Secluded in the foothills of North Peoria you will find the high desert setting breathtaking. Designed to preserve that setting, Sonoran Mountain Ranch offers a community that is harmonious to the desert backdrop. Extensive preserve spaces and washes offer many view lots for home sites. A wide variety of builders ensure there is something for everyone, including high end luxury homes by Camelot, as well as a custom home gated enclave set into the hillside.

Combined with access that gets you places quickly and amenities nearby, you have the best of both worlds at your fingertips. Hiking trails lead up the mountain side right from the sidewalks, lots of bike paths and walking trails complement the trails. The community has a large park area as well as assorted greenbelt and tot lots. There is land dedicated to a K-8 school at some point in the future. The community features approx. 1500 homes and/or lots. Homes here were built from 2004 to present. The community is nearing build out, but there are still opportunities to for a brand new home.

Position Realty
Office: 480-213-5251

5 Ways to Find The Right Movers When Moving Into a New Home

They say that the sun never sleeps in Phoenix, which is why moving there can be an exciting experience. However, there are a lot of things to take care of when moving. You need to find the perfect neighborhood and think about the stuff like which extra features are worth the money. In the rush of moving, many fail to focus on a crucial detail – finding the right moving company.

Movers can become an essential part of your moving experience. They can make the entire process a breeze or turn it into a nightmare. Don’t forget that they will be handling all your possessions, which is why you need to find a company you can trust. Take a look at 5 ways to find the right movers when moving into a new home in Phoenix:

Make Sure Your Movers Are Full-Time Professionals
Moving companies often hire sub-contractors that work part-time and come and go as they please. They are not a good choice because they lack skills and motivation to do the job the right way. Instead, you need to ensure that full-time professionals will handle your moving into a new home.

When you find an experienced team of professional movers, you know that you and your possessions will be treated with the utmost respect and courtesy. A professional crew of movers is well-coordinated, and they all feel like a part of the company. That guarantees that they will handle the move swiftly and with care. You can make the experience of moving in Phoenix even easier if you apply these tips from Low Budget Movers.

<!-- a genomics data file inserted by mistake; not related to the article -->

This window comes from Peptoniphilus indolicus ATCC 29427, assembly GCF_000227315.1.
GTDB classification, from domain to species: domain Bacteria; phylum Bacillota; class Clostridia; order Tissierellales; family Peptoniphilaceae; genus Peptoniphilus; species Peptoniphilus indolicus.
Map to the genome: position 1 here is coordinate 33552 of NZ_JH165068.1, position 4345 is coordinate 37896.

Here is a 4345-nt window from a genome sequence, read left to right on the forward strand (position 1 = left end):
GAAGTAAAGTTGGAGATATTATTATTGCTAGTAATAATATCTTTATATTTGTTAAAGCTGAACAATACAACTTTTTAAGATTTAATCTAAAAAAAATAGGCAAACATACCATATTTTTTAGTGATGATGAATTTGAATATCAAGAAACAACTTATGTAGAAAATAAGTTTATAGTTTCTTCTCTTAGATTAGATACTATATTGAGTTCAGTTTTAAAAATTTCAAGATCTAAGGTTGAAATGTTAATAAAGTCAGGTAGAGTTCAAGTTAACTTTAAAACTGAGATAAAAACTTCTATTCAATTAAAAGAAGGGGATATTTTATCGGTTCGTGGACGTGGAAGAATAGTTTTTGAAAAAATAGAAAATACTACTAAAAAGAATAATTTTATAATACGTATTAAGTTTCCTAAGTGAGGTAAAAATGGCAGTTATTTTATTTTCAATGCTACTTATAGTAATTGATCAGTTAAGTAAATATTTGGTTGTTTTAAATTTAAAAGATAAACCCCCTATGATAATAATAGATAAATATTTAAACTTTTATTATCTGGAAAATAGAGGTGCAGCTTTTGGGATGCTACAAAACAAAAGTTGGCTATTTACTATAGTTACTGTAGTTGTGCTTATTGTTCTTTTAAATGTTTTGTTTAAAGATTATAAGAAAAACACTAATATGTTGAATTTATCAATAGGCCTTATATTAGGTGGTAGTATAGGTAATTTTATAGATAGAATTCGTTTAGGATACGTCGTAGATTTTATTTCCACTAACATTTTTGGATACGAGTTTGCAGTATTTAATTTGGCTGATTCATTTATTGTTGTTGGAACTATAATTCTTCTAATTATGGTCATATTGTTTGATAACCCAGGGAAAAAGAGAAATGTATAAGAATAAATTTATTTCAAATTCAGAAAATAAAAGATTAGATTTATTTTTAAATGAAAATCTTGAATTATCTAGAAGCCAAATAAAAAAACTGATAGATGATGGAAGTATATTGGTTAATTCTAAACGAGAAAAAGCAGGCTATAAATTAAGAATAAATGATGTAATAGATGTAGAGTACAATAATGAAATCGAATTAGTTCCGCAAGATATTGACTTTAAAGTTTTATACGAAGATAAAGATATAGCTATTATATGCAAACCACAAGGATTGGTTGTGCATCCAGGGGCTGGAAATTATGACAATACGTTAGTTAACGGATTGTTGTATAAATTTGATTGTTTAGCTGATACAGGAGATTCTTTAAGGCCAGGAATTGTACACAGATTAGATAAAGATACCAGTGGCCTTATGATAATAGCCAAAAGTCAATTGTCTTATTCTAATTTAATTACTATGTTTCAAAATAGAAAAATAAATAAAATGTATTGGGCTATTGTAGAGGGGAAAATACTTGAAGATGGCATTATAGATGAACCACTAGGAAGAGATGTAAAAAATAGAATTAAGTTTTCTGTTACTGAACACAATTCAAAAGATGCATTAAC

The Moving Company Must Provide Insurance Information
Regardless of how careful the movers are, accidents can happen. That is why you should make sure that your belongings are protected in case anything goes wrong. Any reputable moving company will be ready to provide insurance information upon your request.

There are various types of insurance movers can offer. Replacement insurance guarantees that your items will be replaced if they are damaged. Reputable movers also provide extra coverage for antiques and other expensive items.

Get Written Estimates from Several Companies
It might seem that the first movers you came across are the right choice, but make sure you get written estimates from several companies. If you’re getting an estimate over the phone or online, you should be as detailed as possible when telling about your moving needs.

Always ask movers to precisely explain what you are getting for the quoted fee. Beware of hidden expenses that can be made up along the way, such as travel, fuel or stair fees. When you narrow your options to a couple of moving companies, it might be a good idea to call them to visit you and make the final estimate.

Do the Research
You should put on your detective hat and inspect the reputation of the moving company you want to hire. First of all, you should make sure that it is a well-known company, so stay clear of those suspicious movers from Craigslist. After all, you don’t want just anyone handling your valuable possessions.

Any reputable company will have an updated website with its list of services. You can start there and move on to their social media pages to read comments from previous clients. A high BBB (Better Business Bureau) rating is also a sign of a reputable moving company, as well as any other reviews you can find online. Don’t worry if you run into a bad review or two; the important thing is that the majority of them are positive.